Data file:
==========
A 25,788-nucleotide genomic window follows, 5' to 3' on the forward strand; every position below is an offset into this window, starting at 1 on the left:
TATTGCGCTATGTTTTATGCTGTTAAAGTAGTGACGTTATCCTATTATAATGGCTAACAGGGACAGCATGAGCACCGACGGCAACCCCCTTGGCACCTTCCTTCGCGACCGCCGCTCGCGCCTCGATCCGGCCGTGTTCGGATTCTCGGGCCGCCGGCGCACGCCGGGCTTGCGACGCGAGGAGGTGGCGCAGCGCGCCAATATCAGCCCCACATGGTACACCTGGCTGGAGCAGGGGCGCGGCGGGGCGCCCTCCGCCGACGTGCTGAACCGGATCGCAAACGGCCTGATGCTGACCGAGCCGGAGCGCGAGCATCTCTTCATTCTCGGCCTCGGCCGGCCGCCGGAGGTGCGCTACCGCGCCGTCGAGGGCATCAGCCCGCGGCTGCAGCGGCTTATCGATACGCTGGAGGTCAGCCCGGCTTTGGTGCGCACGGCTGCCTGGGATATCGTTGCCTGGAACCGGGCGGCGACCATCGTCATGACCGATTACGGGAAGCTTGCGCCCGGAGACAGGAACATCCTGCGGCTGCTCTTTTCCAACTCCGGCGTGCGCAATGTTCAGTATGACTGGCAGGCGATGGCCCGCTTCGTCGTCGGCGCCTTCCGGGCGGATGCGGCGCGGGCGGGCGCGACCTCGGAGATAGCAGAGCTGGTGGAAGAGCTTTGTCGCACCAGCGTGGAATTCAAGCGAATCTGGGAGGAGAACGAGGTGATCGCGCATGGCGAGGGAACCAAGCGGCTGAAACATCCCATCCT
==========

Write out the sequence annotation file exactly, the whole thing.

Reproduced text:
A 25,788-nucleotide genomic window follows, 5' to 3' on the forward strand; every position below is an offset into this window, starting at 1 on the left:
TATTGCGCTATGTTTTATGCTGTTAAAGTAGTGACGTTATCCTATTATAATGGCTAACAGGGACAGCATGAGCACCGACGGCAACCCCCTTGGCACCTTCCTTCGCGACCGCCGCTCGCGCCTCGATCCGGCCGTGTTCGGATTCTCGGGCCGCCGGCGCACGCCGGGCTTGCGACGCGAGGAGGTGGCGCAGCGCGCCAATATCAGCCCCACATGGTACACCTGGCTGGAGCAGGGGCGCGGCGGGGCGCCCTCCGCCGACGTGCTGAACCGGATCGCAAACGGCCTGATGCTGACCGAGCCGGAGCGCGAGCATCTCTTCATTCTCGGCCTCGGCCGGCCGCCGGAGGTGCGCTACCGCGCCGTCGAGGGCATCAGCCCGCGGCTGCAGCGGCTTATCGATACGCTGGAGGTCAGCCCGGCTTTGGTGCGCACGGCTGCCTGGGATATCGTTGCCTGGAACCGGGCGGCGACCATCGTCATGACCGATTACGGGAAGCTTGCGCCCGGAGACAGGAACATCCTGCGGCTGCTCTTTTCCAACTCCGGCGTGCGCAATGTTCAGTATGACTGGCAGGCGATGGCCCGCTTCGTCGTCGGCGCCTTCCGGGCGGATGCGGCGCGGGCGGGCGCGACCTCGGAGATAGCAGAGCTGGTGGAAGAGCTTTGTCGCACCAGCGTGGAATTCAAGCGAATCTGGGAGGAGAACGAGGTGATCGCGCATGGCGAGGGAACCAAGCGGCTGAAACATCCCATCCT